While reading and discussing This Is How It Always Is, we encourage you to consider the following questions.
Things to Consider
- How do the epigraphs help prepare the reader for the many crossroads the Walsh-Adams family will have to face? What about the first word of the novel, "but"?
- When Rosie and Penn first go to see Mr. Tongo about Claude, he asks them to divide behaviors into "boy" and "girl" columns. Do you think their conclusions are accurate? Are they fair? Discuss what you think it means to be a man, a woman, or "something else."
- In what ways does the book tackle typical definitions of boys and girls, men and women? Did it change your view of gender and identity as you read?
- When Rosie first takes Poppy on playdates with other girls, the moms begin telling her how brave she is. "Rosie appreciated the support but wasn't sure parenting ever really qualified as brave—or maybe it always did—because it's not like you had a choice." How are each of the characters brave? Discuss how (or if) parenting requires acts of bravery.
- When Claude begins to voice his love of dresses, Rosie tells us, "Didn't you know then, the doctors said later? Weren't you listening?" Do you think our expectations of people, such as Rosie and Penn's expectations of Claude, get in the way of us actually listening to them? Knowing them?
- After Jane Doe's trauma, Rosie thinks, "Head colds should be tolerated. Children should be celebrated." What is the difference between tolerance and acceptance? Acceptance and celebration? Discuss how language, down to the pronouns we use, affects the way we interact with people different from ourselves.
- When Rosie feels guilt for forcing Roo to move, Carmelo tells her, "Parents choose one kid over another all the time." Do you agree with this statement? How about Rosie's earlier conclusion that "of course you could uproot a whole family of seven for the needs of just one of them because that's what family means"?
- "They never planned to keep Claude a secret. It was an accident. It was an accident plus opportunity plus special circumstances." Do you think Penn and Rosie are hypocrites for keeping Poppy's secret, and expecting the rest of the family to do the same? Are they truly to blame, or was the secret forced on all of them?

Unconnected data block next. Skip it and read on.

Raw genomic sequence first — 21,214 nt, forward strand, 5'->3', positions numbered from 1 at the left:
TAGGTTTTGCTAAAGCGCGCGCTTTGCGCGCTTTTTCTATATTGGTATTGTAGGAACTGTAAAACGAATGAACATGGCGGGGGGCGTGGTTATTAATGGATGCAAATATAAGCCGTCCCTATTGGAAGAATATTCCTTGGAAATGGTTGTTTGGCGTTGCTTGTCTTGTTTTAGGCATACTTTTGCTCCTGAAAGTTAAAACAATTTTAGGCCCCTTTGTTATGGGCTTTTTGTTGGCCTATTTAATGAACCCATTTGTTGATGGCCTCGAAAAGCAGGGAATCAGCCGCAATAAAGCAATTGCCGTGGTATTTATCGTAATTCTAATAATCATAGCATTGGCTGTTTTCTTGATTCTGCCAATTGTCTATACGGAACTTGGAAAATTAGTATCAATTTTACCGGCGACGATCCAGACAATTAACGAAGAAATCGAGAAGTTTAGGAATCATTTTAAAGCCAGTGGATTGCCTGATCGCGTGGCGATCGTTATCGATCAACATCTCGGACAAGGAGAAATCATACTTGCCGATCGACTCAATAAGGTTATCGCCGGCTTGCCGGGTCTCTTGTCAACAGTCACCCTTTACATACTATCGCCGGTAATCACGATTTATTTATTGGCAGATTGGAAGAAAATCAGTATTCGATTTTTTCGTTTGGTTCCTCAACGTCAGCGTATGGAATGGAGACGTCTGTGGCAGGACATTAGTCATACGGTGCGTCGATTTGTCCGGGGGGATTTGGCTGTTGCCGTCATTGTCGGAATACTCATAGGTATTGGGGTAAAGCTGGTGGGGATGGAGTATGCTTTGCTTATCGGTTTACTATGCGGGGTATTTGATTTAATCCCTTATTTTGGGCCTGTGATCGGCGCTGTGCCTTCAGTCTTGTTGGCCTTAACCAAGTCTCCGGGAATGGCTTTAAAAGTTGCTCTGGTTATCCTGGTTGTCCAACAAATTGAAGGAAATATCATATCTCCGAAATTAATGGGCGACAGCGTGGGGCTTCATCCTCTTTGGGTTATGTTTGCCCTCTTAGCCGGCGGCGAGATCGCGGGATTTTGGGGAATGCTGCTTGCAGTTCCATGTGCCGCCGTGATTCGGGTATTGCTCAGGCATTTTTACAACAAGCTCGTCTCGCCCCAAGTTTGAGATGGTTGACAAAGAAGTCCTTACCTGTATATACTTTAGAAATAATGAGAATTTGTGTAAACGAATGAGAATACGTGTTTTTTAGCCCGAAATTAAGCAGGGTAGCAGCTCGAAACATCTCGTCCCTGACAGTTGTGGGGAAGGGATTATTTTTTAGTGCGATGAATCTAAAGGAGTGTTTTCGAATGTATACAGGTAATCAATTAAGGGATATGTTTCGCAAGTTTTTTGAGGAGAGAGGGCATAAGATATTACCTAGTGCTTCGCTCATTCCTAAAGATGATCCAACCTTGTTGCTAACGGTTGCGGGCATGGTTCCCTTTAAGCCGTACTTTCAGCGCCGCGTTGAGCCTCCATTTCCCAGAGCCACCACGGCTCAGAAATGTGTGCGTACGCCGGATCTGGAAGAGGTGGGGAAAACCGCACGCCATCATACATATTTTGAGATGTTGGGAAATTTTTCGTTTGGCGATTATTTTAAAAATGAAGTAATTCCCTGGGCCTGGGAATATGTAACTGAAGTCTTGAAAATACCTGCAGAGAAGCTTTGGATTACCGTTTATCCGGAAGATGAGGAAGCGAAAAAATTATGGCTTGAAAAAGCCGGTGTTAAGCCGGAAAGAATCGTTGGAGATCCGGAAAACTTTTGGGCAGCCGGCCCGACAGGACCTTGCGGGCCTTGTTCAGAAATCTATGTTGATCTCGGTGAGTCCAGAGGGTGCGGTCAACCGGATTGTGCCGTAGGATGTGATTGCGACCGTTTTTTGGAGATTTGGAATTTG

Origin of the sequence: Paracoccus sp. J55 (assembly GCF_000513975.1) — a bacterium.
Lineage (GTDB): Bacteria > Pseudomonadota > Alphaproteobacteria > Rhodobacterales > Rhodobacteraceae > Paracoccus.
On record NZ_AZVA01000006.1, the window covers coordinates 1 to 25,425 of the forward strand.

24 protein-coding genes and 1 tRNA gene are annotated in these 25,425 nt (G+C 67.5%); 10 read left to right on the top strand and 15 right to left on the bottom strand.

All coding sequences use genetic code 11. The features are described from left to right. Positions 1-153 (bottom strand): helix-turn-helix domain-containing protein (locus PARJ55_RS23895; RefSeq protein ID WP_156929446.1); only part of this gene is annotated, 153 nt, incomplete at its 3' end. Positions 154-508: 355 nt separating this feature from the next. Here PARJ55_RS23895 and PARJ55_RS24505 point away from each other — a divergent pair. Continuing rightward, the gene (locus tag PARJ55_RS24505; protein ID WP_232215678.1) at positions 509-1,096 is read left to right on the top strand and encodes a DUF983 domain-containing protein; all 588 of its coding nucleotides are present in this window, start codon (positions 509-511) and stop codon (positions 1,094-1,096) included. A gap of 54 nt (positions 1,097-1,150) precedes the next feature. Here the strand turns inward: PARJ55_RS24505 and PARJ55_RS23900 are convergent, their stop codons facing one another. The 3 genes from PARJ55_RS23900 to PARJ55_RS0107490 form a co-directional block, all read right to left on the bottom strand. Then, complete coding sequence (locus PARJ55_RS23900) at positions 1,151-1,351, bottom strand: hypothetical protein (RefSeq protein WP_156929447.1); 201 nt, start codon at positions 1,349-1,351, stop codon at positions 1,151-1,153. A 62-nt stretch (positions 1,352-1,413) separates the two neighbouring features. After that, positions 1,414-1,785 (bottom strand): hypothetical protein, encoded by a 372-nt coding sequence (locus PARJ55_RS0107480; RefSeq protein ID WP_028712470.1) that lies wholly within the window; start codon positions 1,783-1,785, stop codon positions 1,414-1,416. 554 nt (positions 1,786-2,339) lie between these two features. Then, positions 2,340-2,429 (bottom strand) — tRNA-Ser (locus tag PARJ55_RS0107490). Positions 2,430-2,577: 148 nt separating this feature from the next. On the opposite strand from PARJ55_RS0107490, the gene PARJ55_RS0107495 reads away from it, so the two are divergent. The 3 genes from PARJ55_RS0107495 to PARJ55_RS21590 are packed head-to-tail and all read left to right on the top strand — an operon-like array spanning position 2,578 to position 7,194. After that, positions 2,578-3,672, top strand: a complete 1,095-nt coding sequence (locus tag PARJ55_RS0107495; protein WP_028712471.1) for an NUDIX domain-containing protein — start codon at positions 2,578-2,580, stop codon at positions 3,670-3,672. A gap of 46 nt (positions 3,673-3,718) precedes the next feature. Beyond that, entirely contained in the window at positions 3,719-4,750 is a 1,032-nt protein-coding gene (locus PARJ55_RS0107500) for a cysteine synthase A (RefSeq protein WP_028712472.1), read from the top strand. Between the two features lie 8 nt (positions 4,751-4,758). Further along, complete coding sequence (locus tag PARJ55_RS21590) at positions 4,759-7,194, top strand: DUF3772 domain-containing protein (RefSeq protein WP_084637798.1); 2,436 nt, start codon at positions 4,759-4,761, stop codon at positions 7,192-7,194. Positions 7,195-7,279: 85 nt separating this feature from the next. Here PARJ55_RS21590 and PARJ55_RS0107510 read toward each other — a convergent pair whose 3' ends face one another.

- After Poppy's secret is revealed, Rosie and Penn have an argument about how to move forward. Penn says, "As parents, we make a thousand decisions a year with life altering impact whose implications our kids couldn't possibly get their heads around. That's our job. That's what parenting is." Rosie counters with, "She's got to be lost for a bit, and she can't be lost if we're leading her out of the woods." Where do you fall in this argument?
- When Rosie and Penn discuss what course Poppy should take before puberty, Rosie says: "When a little girl wants to wear jeans and play soccer, her parents are thrilled, but when a little boy wants to wear a dress and play dolls, his parents send him to therapy and enroll him in a study." Are young boys more constrained by gender stereotypes than young girls? Does the weight of gendered expectations shift from one gender to another as we grow up? If so, when? Consider what Rosie says just a few pages later: "You think Poppy would be the only woman to hate the way she looks? All women hate the way they look."
- When Rosie speaks to Mr. Tongo after Poppy is outed, he tells her: "For you, Poppy with a penis isn't any more or less variant than any of your other kids' wonderful quirks, and you love them all no matter what, and you just wake every day and raise them up. But that doesn't help Poppy live anywhere in the world besides your house. No wonder she won't leave her bedroom." Did Rosie and Penn contribute to Poppy's identity crisis by sheltering her from judgment?
- In what ways are we as a society trapped in gender stereotypes? Do we make children less free by assigning them a label, and things to go with that label, so early in life? Discuss the differences in freedom experienced by Americans and Thai people as shown in the novel.
- Discuss the ways in which Rosie and Claude discover both their immense privilege and their forced conformity when they get to know Thai culture and people.
- In the penultimate, fairy tale chapter, the witch tells Grumwald that he must share his story, that "story is the best magic there is." What is the importance of sharing stories? Do secrets have their place as well, or do you agree that "secrets make everyone alone"?
- Think about the standard fairy tale structure—in what ways is this novel a fairy tale? Is it the tale of Penn and Rosie, or Poppy? Their family? Or do you consider it another kind of story altogether?
- When Penn decides to box up the family photos after their move, he does so because "Poppy's childhood did matter, and so did Claude's, but Penn bubble wrapped them all back up anyway until he could find a way to tell this story." With the publication of The Adventures of Grumwald and Princess Stephanie, does he succeed in telling their family story? What do you think of his choice to make their story public?
- When comforting Poppy, Ben says, "Fitting in and being normal doesn't exist." How does the novel continuously challenge the idea of "normal"?